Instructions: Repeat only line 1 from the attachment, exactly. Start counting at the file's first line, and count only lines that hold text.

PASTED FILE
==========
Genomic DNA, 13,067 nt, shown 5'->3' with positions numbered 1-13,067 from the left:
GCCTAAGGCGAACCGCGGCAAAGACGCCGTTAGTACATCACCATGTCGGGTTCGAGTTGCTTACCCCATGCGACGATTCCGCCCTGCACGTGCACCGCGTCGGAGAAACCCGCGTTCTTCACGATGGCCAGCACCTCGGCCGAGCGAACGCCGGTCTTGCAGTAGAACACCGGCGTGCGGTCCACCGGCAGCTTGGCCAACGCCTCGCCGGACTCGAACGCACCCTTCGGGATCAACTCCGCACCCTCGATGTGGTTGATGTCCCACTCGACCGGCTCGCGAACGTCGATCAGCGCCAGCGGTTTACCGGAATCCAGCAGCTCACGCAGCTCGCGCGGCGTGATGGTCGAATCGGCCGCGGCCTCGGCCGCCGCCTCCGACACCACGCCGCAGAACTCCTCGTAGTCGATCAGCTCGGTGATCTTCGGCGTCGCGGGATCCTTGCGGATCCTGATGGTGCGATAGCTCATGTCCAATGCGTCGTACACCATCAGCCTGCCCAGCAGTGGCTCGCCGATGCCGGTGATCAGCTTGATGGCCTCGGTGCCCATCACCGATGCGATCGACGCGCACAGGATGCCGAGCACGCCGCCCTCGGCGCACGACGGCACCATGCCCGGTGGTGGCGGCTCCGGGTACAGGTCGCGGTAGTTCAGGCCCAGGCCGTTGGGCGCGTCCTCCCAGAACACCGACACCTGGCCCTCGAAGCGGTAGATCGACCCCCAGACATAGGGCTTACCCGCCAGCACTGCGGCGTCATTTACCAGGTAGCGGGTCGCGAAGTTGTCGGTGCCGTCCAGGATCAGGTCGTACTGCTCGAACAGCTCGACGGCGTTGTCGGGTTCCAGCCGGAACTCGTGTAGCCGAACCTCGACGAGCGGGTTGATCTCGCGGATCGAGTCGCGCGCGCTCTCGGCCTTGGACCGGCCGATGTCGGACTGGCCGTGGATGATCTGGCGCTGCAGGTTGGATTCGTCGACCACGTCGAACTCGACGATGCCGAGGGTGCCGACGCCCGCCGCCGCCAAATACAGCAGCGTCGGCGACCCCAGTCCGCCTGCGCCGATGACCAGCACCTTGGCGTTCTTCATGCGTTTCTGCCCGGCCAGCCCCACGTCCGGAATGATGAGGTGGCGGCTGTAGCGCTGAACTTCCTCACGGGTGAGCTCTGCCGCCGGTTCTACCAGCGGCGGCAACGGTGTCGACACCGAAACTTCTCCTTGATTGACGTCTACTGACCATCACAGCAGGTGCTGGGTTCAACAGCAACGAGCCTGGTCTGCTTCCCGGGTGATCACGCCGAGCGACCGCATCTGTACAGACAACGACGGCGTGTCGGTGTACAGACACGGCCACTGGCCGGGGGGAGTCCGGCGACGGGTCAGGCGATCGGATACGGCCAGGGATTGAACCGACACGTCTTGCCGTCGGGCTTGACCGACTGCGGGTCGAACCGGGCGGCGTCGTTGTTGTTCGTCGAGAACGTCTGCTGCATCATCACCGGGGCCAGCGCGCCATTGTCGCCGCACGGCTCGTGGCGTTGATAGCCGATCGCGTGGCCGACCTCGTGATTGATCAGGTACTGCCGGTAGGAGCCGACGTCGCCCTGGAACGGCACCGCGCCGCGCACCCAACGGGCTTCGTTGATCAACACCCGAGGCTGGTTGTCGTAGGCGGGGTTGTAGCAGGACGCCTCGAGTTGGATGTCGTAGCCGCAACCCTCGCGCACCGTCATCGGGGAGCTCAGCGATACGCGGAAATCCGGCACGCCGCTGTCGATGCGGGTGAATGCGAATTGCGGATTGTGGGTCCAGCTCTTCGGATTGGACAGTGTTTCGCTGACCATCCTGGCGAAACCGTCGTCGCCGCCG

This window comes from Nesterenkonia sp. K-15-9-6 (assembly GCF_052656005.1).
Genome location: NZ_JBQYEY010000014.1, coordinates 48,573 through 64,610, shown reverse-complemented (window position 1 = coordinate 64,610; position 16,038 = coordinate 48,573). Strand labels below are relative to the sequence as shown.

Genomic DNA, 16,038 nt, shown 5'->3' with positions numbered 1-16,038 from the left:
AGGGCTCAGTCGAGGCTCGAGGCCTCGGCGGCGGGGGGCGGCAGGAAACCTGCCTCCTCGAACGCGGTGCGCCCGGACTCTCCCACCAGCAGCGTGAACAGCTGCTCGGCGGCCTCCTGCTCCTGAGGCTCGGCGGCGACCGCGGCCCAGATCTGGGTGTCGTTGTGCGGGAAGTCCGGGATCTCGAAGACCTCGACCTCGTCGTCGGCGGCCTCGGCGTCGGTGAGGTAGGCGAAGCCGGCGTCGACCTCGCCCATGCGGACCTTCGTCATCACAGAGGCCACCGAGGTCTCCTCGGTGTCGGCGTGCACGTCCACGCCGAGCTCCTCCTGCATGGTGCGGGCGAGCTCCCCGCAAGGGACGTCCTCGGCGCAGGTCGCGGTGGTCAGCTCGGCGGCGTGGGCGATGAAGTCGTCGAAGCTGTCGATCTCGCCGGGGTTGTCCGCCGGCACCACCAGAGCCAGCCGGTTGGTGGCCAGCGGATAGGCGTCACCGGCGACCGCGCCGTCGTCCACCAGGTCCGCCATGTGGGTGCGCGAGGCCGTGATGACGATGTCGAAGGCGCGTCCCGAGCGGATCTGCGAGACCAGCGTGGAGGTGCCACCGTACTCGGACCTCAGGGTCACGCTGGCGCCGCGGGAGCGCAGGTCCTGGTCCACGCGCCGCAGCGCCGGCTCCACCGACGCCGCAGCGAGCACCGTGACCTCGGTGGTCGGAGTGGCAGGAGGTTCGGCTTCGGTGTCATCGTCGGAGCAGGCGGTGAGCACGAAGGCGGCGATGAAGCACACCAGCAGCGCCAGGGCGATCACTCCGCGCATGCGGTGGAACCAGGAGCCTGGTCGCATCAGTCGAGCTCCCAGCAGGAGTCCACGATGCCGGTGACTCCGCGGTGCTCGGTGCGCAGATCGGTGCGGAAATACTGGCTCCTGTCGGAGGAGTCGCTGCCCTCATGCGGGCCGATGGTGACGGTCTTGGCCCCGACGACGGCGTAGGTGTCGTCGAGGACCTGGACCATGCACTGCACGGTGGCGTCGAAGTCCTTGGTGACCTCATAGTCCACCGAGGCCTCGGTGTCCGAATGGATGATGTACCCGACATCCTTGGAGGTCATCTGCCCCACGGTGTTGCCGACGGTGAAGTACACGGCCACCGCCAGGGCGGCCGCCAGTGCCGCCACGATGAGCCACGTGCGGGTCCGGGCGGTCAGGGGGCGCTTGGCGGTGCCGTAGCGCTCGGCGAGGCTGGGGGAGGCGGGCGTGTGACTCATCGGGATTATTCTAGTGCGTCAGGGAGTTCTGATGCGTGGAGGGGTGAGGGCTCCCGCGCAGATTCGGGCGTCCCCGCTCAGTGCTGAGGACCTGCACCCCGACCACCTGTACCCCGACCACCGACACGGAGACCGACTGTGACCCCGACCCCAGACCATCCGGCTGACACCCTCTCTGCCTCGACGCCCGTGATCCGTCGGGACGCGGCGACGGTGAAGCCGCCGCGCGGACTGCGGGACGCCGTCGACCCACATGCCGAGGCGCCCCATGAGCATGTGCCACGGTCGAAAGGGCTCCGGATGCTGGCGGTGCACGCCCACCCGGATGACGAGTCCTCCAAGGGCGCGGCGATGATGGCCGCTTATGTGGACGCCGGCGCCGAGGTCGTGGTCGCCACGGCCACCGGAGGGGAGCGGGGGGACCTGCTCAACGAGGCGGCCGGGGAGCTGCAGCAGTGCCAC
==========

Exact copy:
Genomic DNA, 13,067 nt, shown 5'->3' with positions numbered 1-13,067 from the left: